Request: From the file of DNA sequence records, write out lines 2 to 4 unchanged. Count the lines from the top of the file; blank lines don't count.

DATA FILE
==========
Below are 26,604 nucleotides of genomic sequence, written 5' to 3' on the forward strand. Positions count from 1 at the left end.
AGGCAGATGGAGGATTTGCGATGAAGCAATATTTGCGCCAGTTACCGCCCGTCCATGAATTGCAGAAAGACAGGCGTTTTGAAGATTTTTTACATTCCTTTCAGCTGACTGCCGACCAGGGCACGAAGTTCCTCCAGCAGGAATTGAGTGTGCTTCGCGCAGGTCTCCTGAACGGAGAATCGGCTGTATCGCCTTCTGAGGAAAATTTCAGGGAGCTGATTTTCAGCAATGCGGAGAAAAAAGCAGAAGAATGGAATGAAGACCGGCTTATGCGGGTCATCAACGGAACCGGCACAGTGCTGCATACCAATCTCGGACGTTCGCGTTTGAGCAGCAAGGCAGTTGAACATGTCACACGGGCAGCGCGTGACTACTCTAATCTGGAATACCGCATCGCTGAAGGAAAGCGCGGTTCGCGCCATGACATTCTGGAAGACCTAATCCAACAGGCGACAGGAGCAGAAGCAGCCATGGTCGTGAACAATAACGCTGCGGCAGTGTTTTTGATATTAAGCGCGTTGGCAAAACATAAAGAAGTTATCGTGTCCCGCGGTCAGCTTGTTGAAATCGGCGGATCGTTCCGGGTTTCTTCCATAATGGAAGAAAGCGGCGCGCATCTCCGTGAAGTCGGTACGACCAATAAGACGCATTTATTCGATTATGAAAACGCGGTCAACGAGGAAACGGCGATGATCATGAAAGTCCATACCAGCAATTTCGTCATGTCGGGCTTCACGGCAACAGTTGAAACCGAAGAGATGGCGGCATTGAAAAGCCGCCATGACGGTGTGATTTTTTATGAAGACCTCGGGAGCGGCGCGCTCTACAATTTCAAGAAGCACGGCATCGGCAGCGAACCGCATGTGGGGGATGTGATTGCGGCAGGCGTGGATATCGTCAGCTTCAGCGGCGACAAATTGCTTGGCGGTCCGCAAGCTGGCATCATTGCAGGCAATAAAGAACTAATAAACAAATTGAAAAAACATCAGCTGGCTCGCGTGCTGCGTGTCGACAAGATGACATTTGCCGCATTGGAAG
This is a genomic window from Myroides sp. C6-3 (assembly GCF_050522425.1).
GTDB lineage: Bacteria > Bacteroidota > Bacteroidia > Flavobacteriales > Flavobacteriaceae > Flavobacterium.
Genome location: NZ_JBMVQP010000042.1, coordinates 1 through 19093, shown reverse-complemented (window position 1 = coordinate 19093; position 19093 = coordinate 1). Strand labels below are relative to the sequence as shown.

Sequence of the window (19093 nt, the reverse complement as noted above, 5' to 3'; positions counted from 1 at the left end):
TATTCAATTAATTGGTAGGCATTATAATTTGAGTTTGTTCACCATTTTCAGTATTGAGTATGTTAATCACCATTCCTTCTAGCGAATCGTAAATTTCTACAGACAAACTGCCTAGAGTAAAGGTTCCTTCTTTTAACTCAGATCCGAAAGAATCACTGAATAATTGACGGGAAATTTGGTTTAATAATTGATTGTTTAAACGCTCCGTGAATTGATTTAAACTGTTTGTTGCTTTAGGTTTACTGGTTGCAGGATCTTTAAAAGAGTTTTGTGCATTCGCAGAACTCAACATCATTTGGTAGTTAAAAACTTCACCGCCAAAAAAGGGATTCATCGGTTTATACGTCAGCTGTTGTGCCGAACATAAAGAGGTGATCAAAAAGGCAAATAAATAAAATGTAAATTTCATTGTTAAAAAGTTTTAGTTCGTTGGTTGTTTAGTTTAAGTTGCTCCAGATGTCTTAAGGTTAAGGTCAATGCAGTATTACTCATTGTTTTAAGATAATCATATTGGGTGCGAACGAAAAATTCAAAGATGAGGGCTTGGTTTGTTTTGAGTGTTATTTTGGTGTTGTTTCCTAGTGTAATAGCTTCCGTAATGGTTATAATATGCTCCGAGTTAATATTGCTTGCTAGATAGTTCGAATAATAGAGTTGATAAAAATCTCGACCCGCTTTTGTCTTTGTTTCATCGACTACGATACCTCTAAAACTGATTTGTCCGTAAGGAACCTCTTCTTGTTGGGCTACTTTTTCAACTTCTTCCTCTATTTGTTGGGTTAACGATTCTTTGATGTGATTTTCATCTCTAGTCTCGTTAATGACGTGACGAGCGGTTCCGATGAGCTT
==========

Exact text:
AGGCAGATGGAGGATTTGCGATGAAGCAATATTTGCGCCAGTTACCGCCCGTCCATGAATTGCAGAAAGACAGGCGTTTTGAAGATTTTTTACATTCCTTTCAGCTGACTGCCGACCAGGGCACGAAGTTCCTCCAGCAGGAATTGAGTGTGCTTCGCGCAGGTCTCCTGAACGGAGAATCGGCTGTATCGCCTTCTGAGGAAAATTTCAGGGAGCTGATTTTCAGCAATGCGGAGAAAAAAGCAGAAGAATGGAATGAAGACCGGCTTATGCGGGTCATCAACGGAACCGGCACAGTGCTGCATACCAATCTCGGACGTTCGCGTTTGAGCAGCAAGGCAGTTGAACATGTCACACGGGCAGCGCGTGACTACTCTAATCTGGAATACCGCATCGCTGAAGGAAAGCGCGGTTCGCGCCATGACATTCTGGAAGACCTAATCCAACAGGCGACAGGAGCAGAAGCAGCCATGGTCGTGAACAATAACGCTGCGGCAGTGTTTTTGATATTAAGCGCGTTGGCAAAACATAAAGAAGTTATCGTGTCCCGCGGTCAGCTTGTTGAAATCGGCGGATCGTTCCGGGTTTCTTCCATAATGGAAGAAAGCGGCGCGCATCTCCGTGAAGTCGGTACGACCAATAAGACGCATTTATTCGATTATGAAAACGCGGTCAACGAGGAAACGGCGATGATCATGAAAGTCCATACCAGCAATTTCGTCATGTCGGGCTTCACGGCAACAGTTGAAACCGAAGAGATGGCGGCATTGAAAAGCCGCCATGACGGTGTGATTTTTTATGAAGACCTCGGGAGCGGCGCGCTCTACAATTTCAAGAAGCACGGCATCGGCAGCGAACCGCATGTGGGGGATGTGATTGCGGCAGGCGTGGATATCGTCAGCTTCAGCGGCGACAAATTGCTTGGCGGTCCGCAAGCTGGCATCATTGCAGGCAATAAAGAACTAATAAACAAATTGAAAAAACATCAGCTGGCTCGCGTGCTGCGTGTCGACAAGATGACATTTGCCGCATTGGAAG
This is a genomic window from Myroides sp. C6-3 (assembly GCF_050522425.1).
GTDB lineage: Bacteria > Bacteroidota > Bacteroidia > Flavobacteriales > Flavobacteriaceae > Flavobacterium.